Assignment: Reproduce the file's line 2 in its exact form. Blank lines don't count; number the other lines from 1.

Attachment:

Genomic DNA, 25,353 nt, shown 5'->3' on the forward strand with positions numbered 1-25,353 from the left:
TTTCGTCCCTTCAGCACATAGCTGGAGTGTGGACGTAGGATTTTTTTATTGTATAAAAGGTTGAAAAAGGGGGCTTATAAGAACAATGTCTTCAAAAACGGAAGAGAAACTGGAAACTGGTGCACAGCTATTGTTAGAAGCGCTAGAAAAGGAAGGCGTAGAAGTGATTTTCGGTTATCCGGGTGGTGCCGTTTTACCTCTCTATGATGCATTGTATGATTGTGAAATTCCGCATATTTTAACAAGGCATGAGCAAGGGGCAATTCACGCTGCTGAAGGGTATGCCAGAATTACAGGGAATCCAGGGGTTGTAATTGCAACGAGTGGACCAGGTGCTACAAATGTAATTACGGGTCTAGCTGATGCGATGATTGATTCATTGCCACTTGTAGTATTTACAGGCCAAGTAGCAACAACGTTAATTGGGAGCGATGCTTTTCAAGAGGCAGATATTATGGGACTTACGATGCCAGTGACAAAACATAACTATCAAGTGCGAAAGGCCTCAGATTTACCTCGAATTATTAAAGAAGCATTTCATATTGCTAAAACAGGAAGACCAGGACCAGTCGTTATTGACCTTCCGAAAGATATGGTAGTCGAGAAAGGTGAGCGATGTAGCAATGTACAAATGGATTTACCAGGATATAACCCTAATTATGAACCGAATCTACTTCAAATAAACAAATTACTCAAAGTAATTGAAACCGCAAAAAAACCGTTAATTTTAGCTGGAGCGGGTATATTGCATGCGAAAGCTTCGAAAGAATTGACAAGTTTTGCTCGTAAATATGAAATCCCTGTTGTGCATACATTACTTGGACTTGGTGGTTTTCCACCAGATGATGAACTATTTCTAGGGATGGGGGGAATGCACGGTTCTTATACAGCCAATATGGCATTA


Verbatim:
TTTCGTCCCTTCAGCACATAGCTGGAGTGTGGACGTAGGATTTTTTTATTGTATAAAAGGTTGAAAAAGGGGGCTTATAAGAACAATGTCTTCAAAAACGGAAGAGAAACTGGAAACTGGTGCACAGCTATTGTTAGAAGCGCTAGAAAAGGAAGGCGTAGAAGTGATTTTCGGTTATCCGGGTGGTGCCGTTTTACCTCTCTATGATGCATTGTATGATTGTGAAATTCCGCATATTTTAACAAGGCATGAGCAAGGGGCAATTCACGCTGCTGAAGGGTATGCCAGAATTACAGGGAATCCAGGGGTTGTAATTGCAACGAGTGGACCAGGTGCTACAAATGTAATTACGGGTCTAGCTGATGCGATGATTGATTCATTGCCACTTGTAGTATTTACAGGCCAAGTAGCAACAACGTTAATTGGGAGCGATGCTTTTCAAGAGGCAGATATTATGGGACTTACGATGCCAGTGACAAAACATAACTATCAAGTGCGAAAGGCCTCAGATTTACCTCGAATTATTAAAGAAGCATTTCATATTGCTAAAACAGGAAGACCAGGACCAGTCGTTATTGACCTTCCGAAAGATATGGTAGTCGAGAAAGGTGAGCGATGTAGCAATGTACAAATGGATTTACCAGGATATAACCCTAATTATGAACCGAATCTACTTCAAATAAACAAATTACTCAAAGTAATTGAAACCGCAAAAAAACCGTTAATTTTAGCTGGAGCGGGTATATTGCATGCGAAAGCTTCGAAAGAATTGACAAGTTTTGCTCGTAAATATGAAATCCCTGTTGTGCATACATTACTTGGACTTGGTGGTTTTCCACCAGATGATGAACTATTTCTAGGGATGGGGGGAATGCACGGTTCTTATACAGCCAATATGGCATTA